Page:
The grand setting of Tate Britain for our recent customer and partner event was apt; the gallery’s namesake, the sugar merchant Henry Tate, was one of the most prolific private funders of education initiatives of his day.

And for me, alongside our customers and partners, this event was an educational experience and a realisation, for many, that more needs to be done to address the pressing issue of tackling sustainability in the world of global mobility.

Here are some key reflections and takeaways I took from the event.

Mobility teams have an opportunity to lead the charge

It may not have happened everywhere yet, but very soon executive teams will be scrutinising the carbon footprint of global mobility strategies. From travel, through to housing, shipping and destination services, the spotlight will soon be on each part of the end-

to-end employee journey and where this fits with the bigger picture of the entire business. Why? Sustainability credentials are becoming more and more important when it comes to engaging with suppliers and we are starting to see evidence of carbon reduction schemes factored into things like RFPs. This is rapidly moving to the top of the business agenda and mobility teams have an opportunity to lead the charge with proactive measures that support a more sustainable future. And, of course, ultimately this feeds into net zero targets – and 2050 is rapidly approaching – which will benefit us all.

Shifting the mindset of assignees

It was interesting to hear that while sustainability may be creeping up the agenda for the c-suite, this hasn’t filtered down to assignees themselves – yet.

There was much discussion around how to improve awareness around things like business class travel and its associated carbon emissions, when compared to flying economy, for example. Should we be incentivising assignees to take the greener option? And if so, how? This also filters through to deciding what to ship as an assignee, with Crown UK’s Head of Sustainability Ann Beavis sharing the estimated carbon emitted when shipping individual personal items. Is it better for the environment to purchase new personal effects in-location every time and then how are these disposed of at the end of the assignment? Or to ship and return at the end of an assignment?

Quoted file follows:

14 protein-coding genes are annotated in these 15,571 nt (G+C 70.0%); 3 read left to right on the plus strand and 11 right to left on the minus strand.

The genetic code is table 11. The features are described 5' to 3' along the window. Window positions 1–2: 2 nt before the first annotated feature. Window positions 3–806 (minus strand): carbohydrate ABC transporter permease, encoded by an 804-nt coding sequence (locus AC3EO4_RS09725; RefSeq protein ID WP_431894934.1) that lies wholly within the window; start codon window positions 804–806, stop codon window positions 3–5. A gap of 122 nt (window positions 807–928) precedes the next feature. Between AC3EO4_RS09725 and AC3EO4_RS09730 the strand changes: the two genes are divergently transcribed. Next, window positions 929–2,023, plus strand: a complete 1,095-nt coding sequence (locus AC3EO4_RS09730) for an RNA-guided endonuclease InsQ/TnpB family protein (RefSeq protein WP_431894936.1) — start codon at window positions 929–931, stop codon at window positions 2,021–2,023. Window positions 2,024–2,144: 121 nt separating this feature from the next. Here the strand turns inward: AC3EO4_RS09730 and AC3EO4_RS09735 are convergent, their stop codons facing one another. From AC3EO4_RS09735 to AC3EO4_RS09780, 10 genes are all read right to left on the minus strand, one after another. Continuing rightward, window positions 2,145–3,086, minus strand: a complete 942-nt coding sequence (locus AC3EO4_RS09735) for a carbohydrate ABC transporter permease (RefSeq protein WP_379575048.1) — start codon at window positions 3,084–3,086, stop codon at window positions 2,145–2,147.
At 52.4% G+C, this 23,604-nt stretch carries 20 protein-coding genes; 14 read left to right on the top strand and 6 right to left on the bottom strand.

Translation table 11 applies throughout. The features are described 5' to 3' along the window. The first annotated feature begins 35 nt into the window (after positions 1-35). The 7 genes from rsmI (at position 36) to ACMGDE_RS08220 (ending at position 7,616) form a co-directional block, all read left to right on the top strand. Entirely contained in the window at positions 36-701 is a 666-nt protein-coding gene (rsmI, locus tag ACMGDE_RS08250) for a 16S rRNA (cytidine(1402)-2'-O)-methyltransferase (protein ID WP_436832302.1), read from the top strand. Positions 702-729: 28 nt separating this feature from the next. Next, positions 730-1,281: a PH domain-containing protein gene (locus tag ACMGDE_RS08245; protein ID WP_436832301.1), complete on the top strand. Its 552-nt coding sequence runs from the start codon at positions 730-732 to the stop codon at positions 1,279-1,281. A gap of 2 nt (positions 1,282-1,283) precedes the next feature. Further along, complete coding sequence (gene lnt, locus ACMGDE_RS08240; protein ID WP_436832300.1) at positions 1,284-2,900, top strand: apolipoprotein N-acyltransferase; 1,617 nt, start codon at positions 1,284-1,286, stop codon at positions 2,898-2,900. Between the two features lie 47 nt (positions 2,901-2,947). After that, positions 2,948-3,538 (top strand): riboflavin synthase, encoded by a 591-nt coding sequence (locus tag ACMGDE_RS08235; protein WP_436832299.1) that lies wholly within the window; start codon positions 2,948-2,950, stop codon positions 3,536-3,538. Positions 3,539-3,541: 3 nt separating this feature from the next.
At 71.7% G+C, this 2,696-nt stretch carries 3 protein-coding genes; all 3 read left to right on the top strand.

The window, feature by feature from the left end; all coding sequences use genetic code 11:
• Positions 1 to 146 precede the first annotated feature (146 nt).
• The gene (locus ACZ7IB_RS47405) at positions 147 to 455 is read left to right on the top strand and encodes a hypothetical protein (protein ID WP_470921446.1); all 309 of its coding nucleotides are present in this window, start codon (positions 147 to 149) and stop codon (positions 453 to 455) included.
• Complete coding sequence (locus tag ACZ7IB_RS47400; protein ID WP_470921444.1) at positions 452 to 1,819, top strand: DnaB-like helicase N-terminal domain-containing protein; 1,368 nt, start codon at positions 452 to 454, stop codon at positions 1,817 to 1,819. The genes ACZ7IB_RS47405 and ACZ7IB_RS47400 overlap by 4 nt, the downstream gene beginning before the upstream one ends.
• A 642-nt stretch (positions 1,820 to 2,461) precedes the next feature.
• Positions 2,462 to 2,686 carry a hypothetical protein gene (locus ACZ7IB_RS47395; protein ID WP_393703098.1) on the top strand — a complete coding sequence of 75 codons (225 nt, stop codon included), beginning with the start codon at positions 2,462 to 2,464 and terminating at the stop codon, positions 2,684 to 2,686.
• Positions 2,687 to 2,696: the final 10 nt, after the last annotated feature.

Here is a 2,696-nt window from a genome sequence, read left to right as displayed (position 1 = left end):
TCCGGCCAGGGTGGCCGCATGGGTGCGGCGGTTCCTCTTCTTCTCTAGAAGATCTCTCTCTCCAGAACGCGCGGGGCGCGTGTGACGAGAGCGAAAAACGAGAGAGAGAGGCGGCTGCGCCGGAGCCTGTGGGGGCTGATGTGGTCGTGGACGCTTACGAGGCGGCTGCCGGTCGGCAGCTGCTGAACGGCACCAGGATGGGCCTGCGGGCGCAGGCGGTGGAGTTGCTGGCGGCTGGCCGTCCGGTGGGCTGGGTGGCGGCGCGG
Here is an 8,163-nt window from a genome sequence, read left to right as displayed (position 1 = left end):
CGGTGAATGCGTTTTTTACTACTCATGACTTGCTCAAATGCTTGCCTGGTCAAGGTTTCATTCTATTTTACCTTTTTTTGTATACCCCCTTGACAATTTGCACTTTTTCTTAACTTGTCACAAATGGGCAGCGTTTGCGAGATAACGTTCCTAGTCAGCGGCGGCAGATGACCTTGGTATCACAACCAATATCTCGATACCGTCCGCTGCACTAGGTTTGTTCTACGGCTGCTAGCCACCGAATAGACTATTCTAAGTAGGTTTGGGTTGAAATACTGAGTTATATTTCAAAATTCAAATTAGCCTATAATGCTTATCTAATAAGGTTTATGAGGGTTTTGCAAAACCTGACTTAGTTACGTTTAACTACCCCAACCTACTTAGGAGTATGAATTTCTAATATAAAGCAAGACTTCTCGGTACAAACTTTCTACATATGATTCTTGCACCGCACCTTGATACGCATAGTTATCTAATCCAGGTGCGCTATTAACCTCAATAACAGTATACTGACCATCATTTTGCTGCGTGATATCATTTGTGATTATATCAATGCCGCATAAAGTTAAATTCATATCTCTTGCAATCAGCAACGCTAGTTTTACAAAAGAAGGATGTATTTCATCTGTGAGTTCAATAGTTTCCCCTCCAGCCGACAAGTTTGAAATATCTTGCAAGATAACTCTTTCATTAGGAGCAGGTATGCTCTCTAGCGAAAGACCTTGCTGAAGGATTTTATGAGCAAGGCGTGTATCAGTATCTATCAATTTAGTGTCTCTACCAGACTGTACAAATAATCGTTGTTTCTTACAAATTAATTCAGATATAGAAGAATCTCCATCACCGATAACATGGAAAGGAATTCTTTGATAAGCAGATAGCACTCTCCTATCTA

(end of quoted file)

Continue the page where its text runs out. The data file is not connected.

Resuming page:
It’s not just about moving

How businesses can embed carbon reduction schemes across the entire mobility value chain is a particular challenge. Take destination services as an example. Ensuring transportation for assignees meets your sustainability criteria is difficult to manage – can you book electric vehicles for assignees? Instead of pre-assignment orientation visits, can this be done remotely using virtual reality (VR)? Accommodation tours, school tours, even city tours could be done using VR. But the question is, would assignees accept this and is the technology currently good enough to accurately compare with the real thing?  Balancing the experience with greener options will no doubt be a key factor in these decisions.

Balancing people, planet and profit

Michael Grover, Principal Consultant, Global Mobility at Mercer delivered a thought-provoking talk on the importance of cultural immersion for assignees. Michael spoke passionately about integration into locations and how things like local cultural awareness and language learning can help this process. From a sustainability perspective, encouraging assignees to invest in their local communities, for example shopping locally, buying coffee from independent vendors, as opposed to supporting businesses like multi-national coffee chains, is one step to embedding an awareness of sustainability into every part of the assignee experience.

Most importantly, the message I took from the event was that this is an issue that is only growing in importance and needs to be tackled head on.

For an industry that relies on some of the biggest carbon emitters in order to operate successfully, we all have a responsibility to play a part in the collective effort to ‘green’ mobility. And tackling this head on is the only way to do that.